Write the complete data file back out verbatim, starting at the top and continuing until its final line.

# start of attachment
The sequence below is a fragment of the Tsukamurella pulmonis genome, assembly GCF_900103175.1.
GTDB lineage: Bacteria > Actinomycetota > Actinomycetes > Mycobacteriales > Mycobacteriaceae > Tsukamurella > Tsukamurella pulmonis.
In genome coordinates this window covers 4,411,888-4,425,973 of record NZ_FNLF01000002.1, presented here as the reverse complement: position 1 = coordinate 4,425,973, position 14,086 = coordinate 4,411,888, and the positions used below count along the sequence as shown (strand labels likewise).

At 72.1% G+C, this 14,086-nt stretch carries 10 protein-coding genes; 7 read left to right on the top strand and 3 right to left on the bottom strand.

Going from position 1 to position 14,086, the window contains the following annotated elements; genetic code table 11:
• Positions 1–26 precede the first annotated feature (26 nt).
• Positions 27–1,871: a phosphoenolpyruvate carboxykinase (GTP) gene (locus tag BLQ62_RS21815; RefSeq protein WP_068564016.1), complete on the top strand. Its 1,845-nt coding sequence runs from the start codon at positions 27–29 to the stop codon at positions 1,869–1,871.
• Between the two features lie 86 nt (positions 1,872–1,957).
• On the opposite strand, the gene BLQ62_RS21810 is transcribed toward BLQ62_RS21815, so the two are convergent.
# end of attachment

The sequence below is a fragment of the Tsukamurella pulmonis genome, assembly GCF_900103175.1.
GTDB lineage: Bacteria > Actinomycetota > Actinomycetes > Mycobacteriales > Mycobacteriaceae > Tsukamurella > Tsukamurella pulmonis.
In genome coordinates this window covers 4,411,888-4,425,973 of record NZ_FNLF01000002.1, presented here as the reverse complement: position 1 = coordinate 4,425,973, position 14,086 = coordinate 4,411,888, and the positions used below count along the sequence as shown (strand labels likewise).

At 72.1% G+C, this 14,086-nt stretch carries 10 protein-coding genes; 7 read left to right on the top strand and 3 right to left on the bottom strand.

Going from position 1 to position 14,086, the window contains the following annotated elements; genetic code table 11:
• Positions 1–26 precede the first annotated feature (26 nt).
• Positions 27–1,871: a phosphoenolpyruvate carboxykinase (GTP) gene (locus tag BLQ62_RS21815; RefSeq protein WP_068564016.1), complete on the top strand. Its 1,845-nt coding sequence runs from the start codon at positions 27–29 to the stop codon at positions 1,869–1,871.
• Between the two features lie 86 nt (positions 1,872–1,957).
• On the opposite strand, the gene BLQ62_RS21810 is transcribed toward BLQ62_RS21815, so the two are convergent.